03:30 GMT03 March 2021
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    China's first domestic violence law comes into effect on March 1, shifting the issue of violence between family members from being a family matter into the legal realm.

    MOSCOW (Sputnik) — On December 27, the standing committee of China's National People's Congress adopted the Anti-Domestic Violence Law, defining family abuse as a legal concept and enacting a restraining order and personal protection order mechanism.

    The legislation defines physical and psychological harm caused by family members, which include beatings, injuries, freedom of movement restrictions, as well as verbal abuse and threats. Under the law, victims of abuse by family members are entitled to obtain a personal protection order, which courts are obliged to respond to within 72 hours, or within a day in urgent cases.

    Organizations such as police, women's rights federations and social services are also able to apply for such orders on behalf of children or elderly people, who may be unable to do so independently. Individuals found to be in violation of such orders may face detention or a fine, as well as criminal persecution.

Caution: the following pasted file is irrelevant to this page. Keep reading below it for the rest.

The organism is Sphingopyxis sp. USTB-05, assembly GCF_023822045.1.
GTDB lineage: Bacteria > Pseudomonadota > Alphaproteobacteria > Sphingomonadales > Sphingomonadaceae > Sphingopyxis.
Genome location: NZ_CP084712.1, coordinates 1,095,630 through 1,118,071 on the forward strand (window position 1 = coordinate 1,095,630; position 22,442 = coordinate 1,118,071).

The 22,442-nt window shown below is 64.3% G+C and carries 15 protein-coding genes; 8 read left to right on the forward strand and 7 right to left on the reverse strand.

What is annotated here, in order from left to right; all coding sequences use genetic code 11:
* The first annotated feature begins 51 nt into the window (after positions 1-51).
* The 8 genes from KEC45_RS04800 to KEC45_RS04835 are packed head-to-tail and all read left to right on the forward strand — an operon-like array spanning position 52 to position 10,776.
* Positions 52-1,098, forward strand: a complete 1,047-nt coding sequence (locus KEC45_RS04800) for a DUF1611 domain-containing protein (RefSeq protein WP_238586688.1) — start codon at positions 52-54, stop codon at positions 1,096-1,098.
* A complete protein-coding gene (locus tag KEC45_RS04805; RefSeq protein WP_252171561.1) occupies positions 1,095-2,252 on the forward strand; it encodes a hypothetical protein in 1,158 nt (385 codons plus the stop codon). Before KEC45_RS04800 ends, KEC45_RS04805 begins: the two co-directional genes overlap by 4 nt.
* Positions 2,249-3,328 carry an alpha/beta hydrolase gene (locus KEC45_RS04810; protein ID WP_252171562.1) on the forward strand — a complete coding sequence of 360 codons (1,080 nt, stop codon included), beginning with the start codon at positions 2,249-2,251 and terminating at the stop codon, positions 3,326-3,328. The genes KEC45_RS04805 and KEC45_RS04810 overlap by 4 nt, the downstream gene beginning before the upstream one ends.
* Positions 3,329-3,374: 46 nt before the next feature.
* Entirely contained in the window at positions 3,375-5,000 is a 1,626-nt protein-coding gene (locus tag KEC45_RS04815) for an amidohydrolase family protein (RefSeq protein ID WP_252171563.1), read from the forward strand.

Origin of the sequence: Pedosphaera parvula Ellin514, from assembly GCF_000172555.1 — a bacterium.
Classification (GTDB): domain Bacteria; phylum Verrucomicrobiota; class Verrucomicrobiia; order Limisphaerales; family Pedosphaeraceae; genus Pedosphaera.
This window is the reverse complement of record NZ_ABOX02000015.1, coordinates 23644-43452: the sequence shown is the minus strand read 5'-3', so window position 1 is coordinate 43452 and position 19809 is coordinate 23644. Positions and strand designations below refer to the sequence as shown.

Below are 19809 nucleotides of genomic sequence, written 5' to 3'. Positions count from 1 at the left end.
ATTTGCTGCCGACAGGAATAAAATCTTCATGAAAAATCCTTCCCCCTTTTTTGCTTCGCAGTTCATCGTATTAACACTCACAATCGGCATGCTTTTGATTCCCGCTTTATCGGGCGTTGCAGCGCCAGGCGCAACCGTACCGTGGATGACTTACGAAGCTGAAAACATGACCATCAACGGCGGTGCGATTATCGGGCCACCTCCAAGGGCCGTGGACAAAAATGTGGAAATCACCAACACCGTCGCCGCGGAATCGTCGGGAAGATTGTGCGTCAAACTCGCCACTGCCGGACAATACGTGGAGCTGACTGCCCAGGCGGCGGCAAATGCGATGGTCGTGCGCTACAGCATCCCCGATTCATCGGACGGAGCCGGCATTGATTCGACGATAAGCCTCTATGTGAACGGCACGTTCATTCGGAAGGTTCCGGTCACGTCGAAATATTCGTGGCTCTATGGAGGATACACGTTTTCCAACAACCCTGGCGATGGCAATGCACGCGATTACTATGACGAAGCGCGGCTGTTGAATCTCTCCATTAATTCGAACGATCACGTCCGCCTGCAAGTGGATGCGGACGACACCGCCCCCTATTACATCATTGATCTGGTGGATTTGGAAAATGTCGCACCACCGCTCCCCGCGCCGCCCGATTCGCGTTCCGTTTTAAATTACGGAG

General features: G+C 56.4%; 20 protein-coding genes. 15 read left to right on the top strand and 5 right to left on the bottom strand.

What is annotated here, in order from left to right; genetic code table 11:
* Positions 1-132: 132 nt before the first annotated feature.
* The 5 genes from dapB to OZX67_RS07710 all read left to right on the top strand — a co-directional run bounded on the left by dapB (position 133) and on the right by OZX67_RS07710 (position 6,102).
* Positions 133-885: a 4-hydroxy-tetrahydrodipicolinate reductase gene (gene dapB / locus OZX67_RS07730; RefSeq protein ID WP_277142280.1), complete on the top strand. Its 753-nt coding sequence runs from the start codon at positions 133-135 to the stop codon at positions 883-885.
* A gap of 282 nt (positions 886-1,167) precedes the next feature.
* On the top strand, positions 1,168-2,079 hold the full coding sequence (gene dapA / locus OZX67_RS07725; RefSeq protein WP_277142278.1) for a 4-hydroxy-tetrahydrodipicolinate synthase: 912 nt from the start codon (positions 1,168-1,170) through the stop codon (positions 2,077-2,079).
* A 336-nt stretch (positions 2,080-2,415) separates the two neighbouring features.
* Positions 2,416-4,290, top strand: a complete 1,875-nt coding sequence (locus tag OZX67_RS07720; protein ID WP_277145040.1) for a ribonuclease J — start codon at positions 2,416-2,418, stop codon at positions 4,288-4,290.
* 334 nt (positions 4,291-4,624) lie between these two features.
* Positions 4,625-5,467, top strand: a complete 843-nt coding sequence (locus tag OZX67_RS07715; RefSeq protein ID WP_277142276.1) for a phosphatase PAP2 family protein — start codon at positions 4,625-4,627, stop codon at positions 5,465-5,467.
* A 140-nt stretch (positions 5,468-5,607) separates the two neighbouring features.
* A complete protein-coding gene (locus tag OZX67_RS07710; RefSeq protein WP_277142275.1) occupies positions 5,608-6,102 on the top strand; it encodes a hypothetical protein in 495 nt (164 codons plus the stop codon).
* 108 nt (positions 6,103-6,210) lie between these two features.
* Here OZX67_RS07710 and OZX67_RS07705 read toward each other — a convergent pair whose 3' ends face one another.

Domestic violence has become a significant problem in China, with estimates putting the share of Chinese women who have faced abuse at home at between 30 percent and 60 percent. So far, estimates have been vague and the problem has been underreported due to the absence of clear laws on the issue and for cultural reasons. A number of public high-profile domestic abuse incidents preceded the legislation.


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